Do Not Ask Permission To Innovate


If you face resistance from colleagues or the status-quo it will be a sign you are doing your job, says Pablo Olivera Brizzio, Director – Corporate Innovation at AD Ports Group. He has experience leading technology teams, and injecting innovation in enterprise culture. In the interview, he tracks future technologies that he sees disrupting the way we do business and experience life. He ties in the fact that with innovation comes responsibility to nature and yourself.

Excerpts from the interview;

Can innovation be cultivated as an organisational culture? How can leaders do this?

Definitely, this is accomplished by having some key elements in place, such as:

  • The MD or CEO and the leadership of the organisation needs to be deeply convinced about the imperative necessity to have a self-sustaining innovation culture. It’s important to highlight that you cannot fake it. If the board and leadership do not really believe in innovation, and just want to have it because it looks trendy, or it’s what the competition is doing – then employees and customers will notice, and it will be highly counterproductive. Ideally, the MD or CEO should hold an innovation role themselves – a top down approach.
  • HR should play a fundamental role in identifying, hiring and retaining talent that already have an innovative mindset. It’s much more expensive to hire new talent than to retain good ones.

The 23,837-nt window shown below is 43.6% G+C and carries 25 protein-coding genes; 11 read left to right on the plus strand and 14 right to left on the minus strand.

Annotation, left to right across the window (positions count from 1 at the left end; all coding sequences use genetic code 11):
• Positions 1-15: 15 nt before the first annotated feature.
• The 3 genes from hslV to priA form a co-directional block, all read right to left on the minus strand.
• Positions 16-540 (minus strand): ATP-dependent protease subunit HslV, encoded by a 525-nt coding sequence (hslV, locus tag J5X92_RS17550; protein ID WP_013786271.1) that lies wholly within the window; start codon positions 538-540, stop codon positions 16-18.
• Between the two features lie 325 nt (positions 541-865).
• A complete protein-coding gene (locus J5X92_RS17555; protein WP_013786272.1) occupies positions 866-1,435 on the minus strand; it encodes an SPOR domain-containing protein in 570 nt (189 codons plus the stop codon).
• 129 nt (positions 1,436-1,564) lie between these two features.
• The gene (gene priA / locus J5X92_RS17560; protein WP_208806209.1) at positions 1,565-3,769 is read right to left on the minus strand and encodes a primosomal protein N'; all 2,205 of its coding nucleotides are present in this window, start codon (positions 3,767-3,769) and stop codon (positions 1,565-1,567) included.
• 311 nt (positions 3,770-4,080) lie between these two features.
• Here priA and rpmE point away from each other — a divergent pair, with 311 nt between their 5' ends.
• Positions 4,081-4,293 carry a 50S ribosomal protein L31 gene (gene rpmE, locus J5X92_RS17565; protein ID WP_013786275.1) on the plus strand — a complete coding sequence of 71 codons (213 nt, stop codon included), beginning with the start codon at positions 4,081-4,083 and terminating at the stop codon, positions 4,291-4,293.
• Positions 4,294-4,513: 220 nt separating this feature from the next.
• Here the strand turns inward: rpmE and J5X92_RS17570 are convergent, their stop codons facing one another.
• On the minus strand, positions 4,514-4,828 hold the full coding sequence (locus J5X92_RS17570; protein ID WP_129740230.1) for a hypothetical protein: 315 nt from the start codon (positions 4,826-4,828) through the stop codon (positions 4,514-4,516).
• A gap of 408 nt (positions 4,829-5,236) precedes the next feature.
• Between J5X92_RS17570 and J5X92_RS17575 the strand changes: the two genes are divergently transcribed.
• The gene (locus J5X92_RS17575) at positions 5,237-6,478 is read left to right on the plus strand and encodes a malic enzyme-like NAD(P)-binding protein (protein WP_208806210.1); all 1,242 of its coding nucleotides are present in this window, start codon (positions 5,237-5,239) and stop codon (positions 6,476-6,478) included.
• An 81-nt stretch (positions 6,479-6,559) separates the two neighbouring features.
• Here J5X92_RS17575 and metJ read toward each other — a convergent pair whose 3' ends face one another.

• Keep in mind that major strategic company acquisitions are many times made based on the existing intellectual capital of an organisation.
  • Have a clear innovation strategy, policies, reward system and IMS (Innovation Management System) in place
  • Have a specialised innovation team that helps the organisation to innovate in all fronts, especially in Open Innovation, which is so powerful and agile.
  • Each employee needs to feel that their ideas are taken into account and properly evaluated.

Interestingly enough, to create a strong and mature internal innovation organisational culture, it’s imperative to reach outside the organisation and activate an Open Innovation program.

Innovation is like a living organism, it cannot grow if isolated or confined. It needs synergies with external elements to reproduce and multiply, it needs other organisms and the right environment like water, oxygen and sunlight as vital nutrients.

There are much more advanced levels of sophistication and maturity that vary according to the organisation’s appetite and the different fields of play they choose to innovate in.

We need to keep in mind that each organisation needs to establish what innovation approach and structure makes sense for them. There is no universal formula for all companies.

Which emerging technologies do you think can be the next disruptor for enterprise?

We can all agree by now that AI will play a transformative role in all aspects of our lives and across verticals and applications. I see a clear transition coming up and evolving in the next few years, from today’s basic smart decision making and optimisation use cases with ML (Machine Learning) to the more advanced applications.